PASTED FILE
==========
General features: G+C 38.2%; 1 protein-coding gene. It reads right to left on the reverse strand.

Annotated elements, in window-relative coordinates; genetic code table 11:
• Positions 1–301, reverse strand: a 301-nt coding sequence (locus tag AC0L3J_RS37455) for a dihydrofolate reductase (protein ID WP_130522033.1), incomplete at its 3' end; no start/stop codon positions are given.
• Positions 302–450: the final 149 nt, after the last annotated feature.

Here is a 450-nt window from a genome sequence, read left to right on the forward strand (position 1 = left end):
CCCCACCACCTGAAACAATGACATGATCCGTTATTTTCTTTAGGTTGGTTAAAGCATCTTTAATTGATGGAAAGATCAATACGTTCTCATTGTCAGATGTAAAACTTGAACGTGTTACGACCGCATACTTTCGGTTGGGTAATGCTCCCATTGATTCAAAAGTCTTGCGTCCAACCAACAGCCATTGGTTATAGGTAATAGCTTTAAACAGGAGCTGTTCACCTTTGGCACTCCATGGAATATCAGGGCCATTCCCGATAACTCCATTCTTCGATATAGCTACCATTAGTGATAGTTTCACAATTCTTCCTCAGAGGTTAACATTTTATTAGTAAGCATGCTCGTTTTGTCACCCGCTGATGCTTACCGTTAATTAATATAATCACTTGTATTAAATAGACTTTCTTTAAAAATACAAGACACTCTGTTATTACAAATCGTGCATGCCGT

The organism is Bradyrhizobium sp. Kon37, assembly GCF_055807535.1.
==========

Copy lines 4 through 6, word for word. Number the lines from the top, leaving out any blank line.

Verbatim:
• Positions 302–450: the final 149 nt, after the last annotated feature.

Here is a 450-nt window from a genome sequence, read left to right on the forward strand (position 1 = left end):
CCCCACCACCTGAAACAATGACATGATCCGTTATTTTCTTTAGGTTGGTTAAAGCATCTTTAATTGATGGAAAGATCAATACGTTCTCATTGTCAGATGTAAAACTTGAACGTGTTACGACCGCATACTTTCGGTTGGGTAATGCTCCCATTGATTCAAAAGTCTTGCGTCCAACCAACAGCCATTGGTTATAGGTAATAGCTTTAAACAGGAGCTGTTCACCTTTGGCACTCCATGGAATATCAGGGCCATTCCCGATAACTCCATTCTTCGATATAGCTACCATTAGTGATAGTTTCACAATTCTTCCTCAGAGGTTAACATTTTATTAGTAAGCATGCTCGTTTTGTCACCCGCTGATGCTTACCGTTAATTAATATAATCACTTGTATTAAATAGACTTTCTTTAAAAATACAAGACACTCTGTTATTACAAATCGTGCATGCCGT